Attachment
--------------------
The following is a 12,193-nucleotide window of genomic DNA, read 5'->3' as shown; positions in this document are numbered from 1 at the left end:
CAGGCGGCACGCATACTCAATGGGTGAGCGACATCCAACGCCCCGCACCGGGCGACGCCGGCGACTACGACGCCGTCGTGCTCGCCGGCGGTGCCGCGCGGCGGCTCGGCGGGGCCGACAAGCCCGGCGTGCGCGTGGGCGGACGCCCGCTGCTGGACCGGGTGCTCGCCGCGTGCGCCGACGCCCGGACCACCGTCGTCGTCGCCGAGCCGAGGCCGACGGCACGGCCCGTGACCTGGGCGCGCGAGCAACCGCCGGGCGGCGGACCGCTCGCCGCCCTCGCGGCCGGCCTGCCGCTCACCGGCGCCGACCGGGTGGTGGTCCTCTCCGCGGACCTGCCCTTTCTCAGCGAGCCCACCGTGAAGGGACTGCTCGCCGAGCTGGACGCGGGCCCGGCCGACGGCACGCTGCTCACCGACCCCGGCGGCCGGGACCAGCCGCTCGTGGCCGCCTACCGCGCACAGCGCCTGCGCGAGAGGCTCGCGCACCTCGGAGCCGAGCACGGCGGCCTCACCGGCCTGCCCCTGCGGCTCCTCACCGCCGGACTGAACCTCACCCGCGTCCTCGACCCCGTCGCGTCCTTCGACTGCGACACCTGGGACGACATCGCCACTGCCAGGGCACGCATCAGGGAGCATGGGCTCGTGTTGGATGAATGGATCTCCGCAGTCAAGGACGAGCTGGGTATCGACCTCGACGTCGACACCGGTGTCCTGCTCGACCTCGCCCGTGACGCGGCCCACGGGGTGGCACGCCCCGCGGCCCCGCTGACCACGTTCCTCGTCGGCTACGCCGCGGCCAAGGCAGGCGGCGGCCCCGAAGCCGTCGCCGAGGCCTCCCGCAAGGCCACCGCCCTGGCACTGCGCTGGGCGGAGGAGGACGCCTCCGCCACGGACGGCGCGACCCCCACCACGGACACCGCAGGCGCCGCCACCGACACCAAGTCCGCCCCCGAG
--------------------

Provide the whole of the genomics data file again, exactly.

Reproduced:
The following is a 12,193-nucleotide window of genomic DNA, read 5'->3' as shown; positions in this document are numbered from 1 at the left end:
CAGGCGGCACGCATACTCAATGGGTGAGCGACATCCAACGCCCCGCACCGGGCGACGCCGGCGACTACGACGCCGTCGTGCTCGCCGGCGGTGCCGCGCGGCGGCTCGGCGGGGCCGACAAGCCCGGCGTGCGCGTGGGCGGACGCCCGCTGCTGGACCGGGTGCTCGCCGCGTGCGCCGACGCCCGGACCACCGTCGTCGTCGCCGAGCCGAGGCCGACGGCACGGCCCGTGACCTGGGCGCGCGAGCAACCGCCGGGCGGCGGACCGCTCGCCGCCCTCGCGGCCGGCCTGCCGCTCACCGGCGCCGACCGGGTGGTGGTCCTCTCCGCGGACCTGCCCTTTCTCAGCGAGCCCACCGTGAAGGGACTGCTCGCCGAGCTGGACGCGGGCCCGGCCGACGGCACGCTGCTCACCGACCCCGGCGGCCGGGACCAGCCGCTCGTGGCCGCCTACCGCGCACAGCGCCTGCGCGAGAGGCTCGCGCACCTCGGAGCCGAGCACGGCGGCCTCACCGGCCTGCCCCTGCGGCTCCTCACCGCCGGACTGAACCTCACCCGCGTCCTCGACCCCGTCGCGTCCTTCGACTGCGACACCTGGGACGACATCGCCACTGCCAGGGCACGCATCAGGGAGCATGGGCTCGTGTTGGATGAATGGATCTCCGCAGTCAAGGACGAGCTGGGTATCGACCTCGACGTCGACACCGGTGTCCTGCTCGACCTCGCCCGTGACGCGGCCCACGGGGTGGCACGCCCCGCGGCCCCGCTGACCACGTTCCTCGTCGGCTACGCCGCGGCCAAGGCAGGCGGCGGCCCCGAAGCCGTCGCCGAGGCCTCCCGCAAGGCCACCGCCCTGGCACTGCGCTGGGCGGAGGAGGACGCCTCCGCCACGGACGGCGCGACCCCCACCACGGACACCGCAGGCGCCGCCACCGACACCAAGTCCGCCCCCGAG